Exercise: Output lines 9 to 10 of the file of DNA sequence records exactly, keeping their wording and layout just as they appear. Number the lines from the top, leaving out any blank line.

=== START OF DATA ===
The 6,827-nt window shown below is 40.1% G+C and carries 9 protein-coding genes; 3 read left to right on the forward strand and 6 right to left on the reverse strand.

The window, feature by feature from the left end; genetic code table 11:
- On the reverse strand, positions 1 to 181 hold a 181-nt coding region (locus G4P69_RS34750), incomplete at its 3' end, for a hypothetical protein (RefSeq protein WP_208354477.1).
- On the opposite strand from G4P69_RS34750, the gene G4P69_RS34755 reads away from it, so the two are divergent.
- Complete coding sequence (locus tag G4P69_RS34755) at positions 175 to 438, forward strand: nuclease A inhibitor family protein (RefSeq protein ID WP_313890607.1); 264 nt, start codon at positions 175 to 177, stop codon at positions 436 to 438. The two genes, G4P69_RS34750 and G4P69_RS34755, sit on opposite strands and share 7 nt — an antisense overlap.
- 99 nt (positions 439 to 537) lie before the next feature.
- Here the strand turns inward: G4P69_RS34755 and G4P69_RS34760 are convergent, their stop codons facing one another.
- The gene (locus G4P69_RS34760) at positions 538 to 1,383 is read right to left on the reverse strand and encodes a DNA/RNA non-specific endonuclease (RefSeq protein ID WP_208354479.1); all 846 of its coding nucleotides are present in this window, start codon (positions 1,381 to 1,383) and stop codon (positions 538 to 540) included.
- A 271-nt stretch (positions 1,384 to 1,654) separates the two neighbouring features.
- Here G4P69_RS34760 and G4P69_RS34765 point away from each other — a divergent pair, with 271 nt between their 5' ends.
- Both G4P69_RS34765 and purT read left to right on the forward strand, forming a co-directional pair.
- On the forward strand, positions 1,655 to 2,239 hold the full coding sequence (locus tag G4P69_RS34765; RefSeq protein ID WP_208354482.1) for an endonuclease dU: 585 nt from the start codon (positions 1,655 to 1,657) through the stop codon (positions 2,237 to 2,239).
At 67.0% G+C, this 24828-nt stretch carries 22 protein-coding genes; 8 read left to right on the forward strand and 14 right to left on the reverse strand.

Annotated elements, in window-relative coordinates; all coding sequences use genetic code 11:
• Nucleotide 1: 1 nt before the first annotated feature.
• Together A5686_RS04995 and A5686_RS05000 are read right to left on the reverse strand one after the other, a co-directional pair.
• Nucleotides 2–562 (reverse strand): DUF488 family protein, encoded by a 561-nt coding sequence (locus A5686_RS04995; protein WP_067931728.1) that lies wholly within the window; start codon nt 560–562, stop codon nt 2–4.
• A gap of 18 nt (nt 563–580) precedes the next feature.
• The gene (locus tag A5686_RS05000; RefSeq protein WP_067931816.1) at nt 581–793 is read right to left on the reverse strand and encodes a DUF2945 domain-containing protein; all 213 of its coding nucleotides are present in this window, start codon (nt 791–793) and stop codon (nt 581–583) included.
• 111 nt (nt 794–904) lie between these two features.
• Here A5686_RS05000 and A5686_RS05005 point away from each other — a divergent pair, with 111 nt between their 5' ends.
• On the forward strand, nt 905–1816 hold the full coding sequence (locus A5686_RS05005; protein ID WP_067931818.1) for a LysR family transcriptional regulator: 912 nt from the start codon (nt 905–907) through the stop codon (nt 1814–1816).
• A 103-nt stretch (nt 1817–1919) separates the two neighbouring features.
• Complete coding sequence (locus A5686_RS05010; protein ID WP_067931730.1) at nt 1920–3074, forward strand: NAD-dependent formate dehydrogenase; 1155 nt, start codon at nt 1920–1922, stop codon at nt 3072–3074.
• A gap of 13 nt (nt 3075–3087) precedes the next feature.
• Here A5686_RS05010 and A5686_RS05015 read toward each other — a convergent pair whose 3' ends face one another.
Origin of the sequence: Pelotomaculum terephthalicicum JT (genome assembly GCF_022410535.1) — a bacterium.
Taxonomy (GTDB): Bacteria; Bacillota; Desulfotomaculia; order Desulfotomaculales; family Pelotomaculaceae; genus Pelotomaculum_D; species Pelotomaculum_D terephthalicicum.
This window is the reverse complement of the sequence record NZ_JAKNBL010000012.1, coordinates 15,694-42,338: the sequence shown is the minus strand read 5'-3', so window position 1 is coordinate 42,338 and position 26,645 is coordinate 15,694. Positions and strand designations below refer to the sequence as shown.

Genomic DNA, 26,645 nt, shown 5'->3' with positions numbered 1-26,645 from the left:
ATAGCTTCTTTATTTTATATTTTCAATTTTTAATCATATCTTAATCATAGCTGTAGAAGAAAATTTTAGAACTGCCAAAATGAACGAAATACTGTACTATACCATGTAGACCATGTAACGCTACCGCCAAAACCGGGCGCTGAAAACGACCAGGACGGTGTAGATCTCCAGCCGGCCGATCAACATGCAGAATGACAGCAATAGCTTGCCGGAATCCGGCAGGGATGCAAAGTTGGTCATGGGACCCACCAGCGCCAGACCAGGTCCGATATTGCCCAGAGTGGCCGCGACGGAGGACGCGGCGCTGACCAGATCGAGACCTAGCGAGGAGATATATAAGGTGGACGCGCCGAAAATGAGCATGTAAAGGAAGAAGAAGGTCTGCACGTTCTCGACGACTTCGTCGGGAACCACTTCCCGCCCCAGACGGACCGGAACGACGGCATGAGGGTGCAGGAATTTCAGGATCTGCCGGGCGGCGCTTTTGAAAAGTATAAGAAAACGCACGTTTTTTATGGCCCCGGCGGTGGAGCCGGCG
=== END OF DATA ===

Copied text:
- A 271-nt stretch (positions 1,384 to 1,654) separates the two neighbouring features.
- Here G4P69_RS34760 and G4P69_RS34765 point away from each other — a divergent pair, with 271 nt between their 5' ends.